By popular request, this page is begun: a basic primer on playing the tremolo harmonica. This primer attempts to cover the so-called solo system tremolo and its relatives, generally excepting the Richter system. But if anyone would like to contribute instruction or instruction-related comments for Richter-tuned tremolo, this would be very welcome.
We now also have the Forum for you, where you will find very experienced persons eager to answer your questions and send you to YouTube videos and other resources.
Tremolo harmonicas come in a few different shapes and sizes. However, all of them look more or less like this one:
The above photo was taken of a Suzuki Humming Tremolo, a very good harmonica, and definitely recommended. Suzuki Humming Tremolos have one advantage over most others: the markings, which on this harmonica refers to the tonic notes. The instrument pictured above happens to be in the key of G, and therefore the tonic notes, the white notes, are the G's. If you blow into one of the white holes in a Suzuki Humming Tremolo keyed to G, you will hear the note G. But the rest is a little different. Read on!
The tonic notes are important, because songs in general often begin, end, or both begin and end, on the tonic note of the key in which they are played and sung. The “key” of a song, for those who have never heard of such an animal, is basically the particular set of do-re-mi-fa-so-la-ti-do notes which a song is to be played. A good explanation of the origin and need for do-re-mi-fa-so-la-ti-do is outside the purview of this document; however, I have three ways for you to get a sufficient idea: look into the general music theory applied to many instruments; see a good Wikipedia entry; or see the movie “The Sound Of Music”, you'll know the spot when you see it :-).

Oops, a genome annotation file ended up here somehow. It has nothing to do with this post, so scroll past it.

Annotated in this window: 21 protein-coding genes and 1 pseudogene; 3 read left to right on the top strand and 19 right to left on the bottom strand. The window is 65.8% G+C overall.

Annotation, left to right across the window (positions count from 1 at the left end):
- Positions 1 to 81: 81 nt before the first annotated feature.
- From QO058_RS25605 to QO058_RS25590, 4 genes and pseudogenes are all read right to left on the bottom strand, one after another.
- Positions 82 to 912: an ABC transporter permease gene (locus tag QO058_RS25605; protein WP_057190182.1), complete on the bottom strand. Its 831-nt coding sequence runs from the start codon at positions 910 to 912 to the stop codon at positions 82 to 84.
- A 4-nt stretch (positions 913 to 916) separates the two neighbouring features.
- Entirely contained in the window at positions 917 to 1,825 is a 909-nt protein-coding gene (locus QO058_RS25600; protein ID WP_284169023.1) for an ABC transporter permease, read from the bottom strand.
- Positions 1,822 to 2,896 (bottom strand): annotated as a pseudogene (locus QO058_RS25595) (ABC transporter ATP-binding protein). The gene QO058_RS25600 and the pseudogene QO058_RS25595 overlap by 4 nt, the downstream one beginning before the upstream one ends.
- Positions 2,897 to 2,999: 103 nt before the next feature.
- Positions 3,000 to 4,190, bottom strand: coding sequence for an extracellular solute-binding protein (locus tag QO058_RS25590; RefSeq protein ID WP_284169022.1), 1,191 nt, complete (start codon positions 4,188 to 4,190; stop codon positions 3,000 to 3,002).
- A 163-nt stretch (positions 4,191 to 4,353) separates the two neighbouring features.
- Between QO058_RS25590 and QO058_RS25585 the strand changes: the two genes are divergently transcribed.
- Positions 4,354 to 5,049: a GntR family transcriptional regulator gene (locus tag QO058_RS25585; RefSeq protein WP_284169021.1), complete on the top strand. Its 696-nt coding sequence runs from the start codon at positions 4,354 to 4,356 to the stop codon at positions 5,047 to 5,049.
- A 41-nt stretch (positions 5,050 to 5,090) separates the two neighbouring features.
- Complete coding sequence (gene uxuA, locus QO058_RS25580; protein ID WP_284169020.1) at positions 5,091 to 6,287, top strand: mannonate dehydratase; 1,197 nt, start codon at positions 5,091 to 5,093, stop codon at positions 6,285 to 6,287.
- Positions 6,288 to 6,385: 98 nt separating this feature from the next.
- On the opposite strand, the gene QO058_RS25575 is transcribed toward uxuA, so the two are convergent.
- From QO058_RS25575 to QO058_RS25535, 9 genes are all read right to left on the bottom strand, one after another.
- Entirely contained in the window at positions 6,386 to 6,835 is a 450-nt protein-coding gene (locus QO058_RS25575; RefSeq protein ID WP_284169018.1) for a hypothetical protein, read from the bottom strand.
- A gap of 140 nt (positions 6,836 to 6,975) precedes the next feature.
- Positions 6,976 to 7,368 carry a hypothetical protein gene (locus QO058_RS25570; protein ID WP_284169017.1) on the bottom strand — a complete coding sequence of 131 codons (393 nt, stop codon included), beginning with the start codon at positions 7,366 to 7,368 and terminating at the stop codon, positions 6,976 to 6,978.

It is worthwhile to note that the majority of tremolos advertised are in the key of C, whereas the above-pictured is in the key of G. If you want to play tremolo in most circumstances, you will need multiple instruments, in multiple keys, to match the people you are working with, unless of course you are the only sound to be heard! More on that later on.
The whole note-finding problem on playing tremolo can be summarized thusly.